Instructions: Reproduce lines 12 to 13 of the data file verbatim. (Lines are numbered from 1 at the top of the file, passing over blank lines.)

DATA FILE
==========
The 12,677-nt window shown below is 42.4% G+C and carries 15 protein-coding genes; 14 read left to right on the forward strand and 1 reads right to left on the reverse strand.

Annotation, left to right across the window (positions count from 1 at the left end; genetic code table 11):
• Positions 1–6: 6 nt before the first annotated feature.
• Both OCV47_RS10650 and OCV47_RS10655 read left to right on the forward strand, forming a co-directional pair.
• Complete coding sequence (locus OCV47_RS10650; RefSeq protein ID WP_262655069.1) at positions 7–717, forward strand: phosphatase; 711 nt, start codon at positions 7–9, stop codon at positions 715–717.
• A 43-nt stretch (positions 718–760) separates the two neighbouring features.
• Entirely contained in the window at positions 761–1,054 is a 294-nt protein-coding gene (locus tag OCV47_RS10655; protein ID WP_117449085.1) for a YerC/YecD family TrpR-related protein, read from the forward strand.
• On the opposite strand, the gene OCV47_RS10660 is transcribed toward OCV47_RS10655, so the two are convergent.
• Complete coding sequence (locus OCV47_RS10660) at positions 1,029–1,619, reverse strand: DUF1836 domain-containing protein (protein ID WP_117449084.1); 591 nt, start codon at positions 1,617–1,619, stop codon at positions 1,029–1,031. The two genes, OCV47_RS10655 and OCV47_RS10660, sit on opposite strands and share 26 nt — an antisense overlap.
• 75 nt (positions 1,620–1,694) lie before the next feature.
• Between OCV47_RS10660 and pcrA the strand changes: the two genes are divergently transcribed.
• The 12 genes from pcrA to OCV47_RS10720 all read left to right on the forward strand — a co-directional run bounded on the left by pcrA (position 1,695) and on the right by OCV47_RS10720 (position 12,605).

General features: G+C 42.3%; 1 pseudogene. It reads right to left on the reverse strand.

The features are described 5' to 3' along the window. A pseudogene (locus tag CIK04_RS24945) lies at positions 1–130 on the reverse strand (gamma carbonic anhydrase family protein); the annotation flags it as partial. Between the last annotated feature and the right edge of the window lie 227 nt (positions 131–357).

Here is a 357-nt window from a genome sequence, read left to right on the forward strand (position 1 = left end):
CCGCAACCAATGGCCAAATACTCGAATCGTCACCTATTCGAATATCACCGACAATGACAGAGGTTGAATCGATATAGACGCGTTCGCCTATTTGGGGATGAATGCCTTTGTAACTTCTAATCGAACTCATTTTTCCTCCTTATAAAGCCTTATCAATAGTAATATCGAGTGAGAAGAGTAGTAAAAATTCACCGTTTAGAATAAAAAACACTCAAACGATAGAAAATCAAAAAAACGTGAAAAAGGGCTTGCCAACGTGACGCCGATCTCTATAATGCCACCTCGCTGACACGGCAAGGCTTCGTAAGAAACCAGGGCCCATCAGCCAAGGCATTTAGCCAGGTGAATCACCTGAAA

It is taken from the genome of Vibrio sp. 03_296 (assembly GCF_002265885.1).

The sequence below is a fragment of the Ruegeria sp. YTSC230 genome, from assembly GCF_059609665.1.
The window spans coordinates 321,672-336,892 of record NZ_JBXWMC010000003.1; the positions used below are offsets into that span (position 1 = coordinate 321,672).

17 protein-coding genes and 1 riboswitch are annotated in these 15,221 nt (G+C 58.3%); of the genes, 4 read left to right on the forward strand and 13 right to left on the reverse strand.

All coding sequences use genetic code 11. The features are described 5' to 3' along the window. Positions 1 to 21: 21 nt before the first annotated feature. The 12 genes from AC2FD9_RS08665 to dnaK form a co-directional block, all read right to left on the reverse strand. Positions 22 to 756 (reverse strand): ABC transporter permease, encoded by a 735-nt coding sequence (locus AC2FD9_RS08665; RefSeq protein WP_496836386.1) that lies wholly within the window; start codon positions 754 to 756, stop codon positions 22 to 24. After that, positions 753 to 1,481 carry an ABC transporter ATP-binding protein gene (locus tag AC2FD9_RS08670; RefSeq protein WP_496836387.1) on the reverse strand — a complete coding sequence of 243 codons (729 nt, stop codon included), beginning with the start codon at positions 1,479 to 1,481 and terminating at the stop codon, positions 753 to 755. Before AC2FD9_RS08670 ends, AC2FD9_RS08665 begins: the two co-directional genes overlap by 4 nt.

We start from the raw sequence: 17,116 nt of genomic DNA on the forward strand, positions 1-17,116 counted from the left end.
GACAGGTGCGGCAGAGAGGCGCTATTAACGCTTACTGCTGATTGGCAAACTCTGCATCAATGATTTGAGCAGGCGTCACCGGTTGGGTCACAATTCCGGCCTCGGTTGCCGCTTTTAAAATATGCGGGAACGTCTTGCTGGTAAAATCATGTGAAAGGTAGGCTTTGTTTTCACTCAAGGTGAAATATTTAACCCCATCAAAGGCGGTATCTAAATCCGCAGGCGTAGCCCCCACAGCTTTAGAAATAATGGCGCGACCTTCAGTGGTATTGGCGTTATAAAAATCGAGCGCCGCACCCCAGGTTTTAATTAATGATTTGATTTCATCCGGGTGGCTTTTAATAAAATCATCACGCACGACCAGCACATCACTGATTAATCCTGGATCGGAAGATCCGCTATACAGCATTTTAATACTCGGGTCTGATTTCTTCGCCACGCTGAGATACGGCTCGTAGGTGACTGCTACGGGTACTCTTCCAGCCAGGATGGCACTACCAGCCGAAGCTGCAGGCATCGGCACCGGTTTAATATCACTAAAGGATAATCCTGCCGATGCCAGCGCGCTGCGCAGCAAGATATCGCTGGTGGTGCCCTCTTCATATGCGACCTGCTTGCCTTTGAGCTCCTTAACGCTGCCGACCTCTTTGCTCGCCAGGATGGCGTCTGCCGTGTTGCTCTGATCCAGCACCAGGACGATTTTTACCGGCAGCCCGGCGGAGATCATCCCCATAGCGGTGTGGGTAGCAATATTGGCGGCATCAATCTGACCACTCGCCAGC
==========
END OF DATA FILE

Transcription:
• The 12 genes from pcrA to OCV47_RS10720 all read left to right on the forward strand — a co-directional run bounded on the left by pcrA (position 1,695) and on the right by OCV47_RS10720 (position 12,605).

General features: G+C 42.3%; 1 pseudogene. It reads right to left on the reverse strand.